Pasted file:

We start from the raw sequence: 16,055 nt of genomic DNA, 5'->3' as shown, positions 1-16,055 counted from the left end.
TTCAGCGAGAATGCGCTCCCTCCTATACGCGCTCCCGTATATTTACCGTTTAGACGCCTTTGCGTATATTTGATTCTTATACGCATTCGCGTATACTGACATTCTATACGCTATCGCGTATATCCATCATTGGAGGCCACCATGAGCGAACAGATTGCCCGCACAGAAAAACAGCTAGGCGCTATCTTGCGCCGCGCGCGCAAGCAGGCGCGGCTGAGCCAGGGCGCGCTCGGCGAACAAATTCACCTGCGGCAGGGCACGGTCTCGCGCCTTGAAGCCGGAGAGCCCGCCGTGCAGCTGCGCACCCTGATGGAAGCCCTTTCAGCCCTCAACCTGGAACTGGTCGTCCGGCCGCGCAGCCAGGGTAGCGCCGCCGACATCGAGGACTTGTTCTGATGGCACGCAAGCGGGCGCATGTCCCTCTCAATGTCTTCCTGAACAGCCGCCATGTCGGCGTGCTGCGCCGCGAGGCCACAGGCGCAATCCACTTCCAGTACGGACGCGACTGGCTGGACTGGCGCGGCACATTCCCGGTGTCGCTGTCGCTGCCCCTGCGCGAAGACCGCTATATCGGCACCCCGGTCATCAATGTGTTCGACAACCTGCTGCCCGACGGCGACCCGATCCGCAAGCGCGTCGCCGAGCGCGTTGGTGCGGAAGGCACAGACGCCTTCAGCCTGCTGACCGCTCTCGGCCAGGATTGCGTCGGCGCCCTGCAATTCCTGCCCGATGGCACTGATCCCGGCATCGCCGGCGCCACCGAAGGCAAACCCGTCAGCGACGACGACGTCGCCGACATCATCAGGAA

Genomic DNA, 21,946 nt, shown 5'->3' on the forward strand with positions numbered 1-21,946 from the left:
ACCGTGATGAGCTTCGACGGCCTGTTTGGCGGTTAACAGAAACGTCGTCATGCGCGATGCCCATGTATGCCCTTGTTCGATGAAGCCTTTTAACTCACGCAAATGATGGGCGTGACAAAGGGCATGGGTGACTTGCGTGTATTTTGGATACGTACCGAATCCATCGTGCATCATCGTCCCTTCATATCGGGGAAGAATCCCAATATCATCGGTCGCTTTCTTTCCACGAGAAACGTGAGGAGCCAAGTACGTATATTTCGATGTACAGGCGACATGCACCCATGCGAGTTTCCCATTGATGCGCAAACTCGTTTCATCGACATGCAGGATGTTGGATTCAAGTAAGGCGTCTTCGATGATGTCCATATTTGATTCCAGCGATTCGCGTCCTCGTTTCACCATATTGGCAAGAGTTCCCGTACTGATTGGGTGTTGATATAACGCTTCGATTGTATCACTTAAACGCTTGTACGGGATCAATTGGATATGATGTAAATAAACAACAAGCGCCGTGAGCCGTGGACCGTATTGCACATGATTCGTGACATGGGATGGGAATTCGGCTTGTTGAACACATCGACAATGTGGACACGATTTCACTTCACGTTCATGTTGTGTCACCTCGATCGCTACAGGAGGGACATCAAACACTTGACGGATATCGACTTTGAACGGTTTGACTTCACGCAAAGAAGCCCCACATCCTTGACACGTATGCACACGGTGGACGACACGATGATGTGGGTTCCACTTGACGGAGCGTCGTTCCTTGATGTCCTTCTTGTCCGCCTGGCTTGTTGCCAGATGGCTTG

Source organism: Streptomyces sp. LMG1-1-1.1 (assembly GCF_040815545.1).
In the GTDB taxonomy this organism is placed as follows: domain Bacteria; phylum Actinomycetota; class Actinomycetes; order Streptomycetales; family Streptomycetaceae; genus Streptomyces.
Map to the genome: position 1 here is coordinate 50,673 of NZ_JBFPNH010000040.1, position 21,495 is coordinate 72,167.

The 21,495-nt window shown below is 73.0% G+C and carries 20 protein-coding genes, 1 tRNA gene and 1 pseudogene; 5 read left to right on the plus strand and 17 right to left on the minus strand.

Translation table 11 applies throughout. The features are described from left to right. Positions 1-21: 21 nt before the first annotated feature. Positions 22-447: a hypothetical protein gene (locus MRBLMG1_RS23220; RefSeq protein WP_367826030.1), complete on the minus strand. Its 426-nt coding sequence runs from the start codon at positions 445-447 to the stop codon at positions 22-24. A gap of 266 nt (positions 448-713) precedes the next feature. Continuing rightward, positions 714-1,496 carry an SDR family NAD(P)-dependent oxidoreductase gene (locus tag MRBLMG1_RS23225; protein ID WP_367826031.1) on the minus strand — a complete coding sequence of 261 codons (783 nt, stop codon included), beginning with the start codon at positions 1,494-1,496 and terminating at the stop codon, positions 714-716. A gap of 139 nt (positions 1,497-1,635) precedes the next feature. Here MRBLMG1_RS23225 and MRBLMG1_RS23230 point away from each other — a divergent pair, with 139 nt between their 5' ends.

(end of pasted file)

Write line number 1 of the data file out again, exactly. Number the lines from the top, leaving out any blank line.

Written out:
We start from the raw sequence: 16,055 nt of genomic DNA, 5'->3' as shown, positions 1-16,055 counted from the left end.